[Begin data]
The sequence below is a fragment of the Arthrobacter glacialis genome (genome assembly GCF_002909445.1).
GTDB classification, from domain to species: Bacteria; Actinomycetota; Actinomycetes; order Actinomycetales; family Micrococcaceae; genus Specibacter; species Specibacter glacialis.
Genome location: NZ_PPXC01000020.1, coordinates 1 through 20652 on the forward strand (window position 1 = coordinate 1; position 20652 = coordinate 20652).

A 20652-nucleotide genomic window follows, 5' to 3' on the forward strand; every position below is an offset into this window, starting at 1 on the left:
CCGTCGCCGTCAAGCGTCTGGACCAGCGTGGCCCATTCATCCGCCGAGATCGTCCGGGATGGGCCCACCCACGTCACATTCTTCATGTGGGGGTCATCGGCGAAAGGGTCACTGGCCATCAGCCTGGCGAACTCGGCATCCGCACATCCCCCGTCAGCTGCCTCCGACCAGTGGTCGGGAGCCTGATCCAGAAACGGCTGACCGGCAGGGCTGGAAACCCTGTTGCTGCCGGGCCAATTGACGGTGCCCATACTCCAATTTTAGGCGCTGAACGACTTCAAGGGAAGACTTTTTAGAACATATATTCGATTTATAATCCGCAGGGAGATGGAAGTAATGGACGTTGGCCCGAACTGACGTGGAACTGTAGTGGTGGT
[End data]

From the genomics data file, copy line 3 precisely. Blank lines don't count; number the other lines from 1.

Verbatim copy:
Genome location: NZ_PPXC01000020.1, coordinates 1 through 20652 on the forward strand (window position 1 = coordinate 1; position 20652 = coordinate 20652).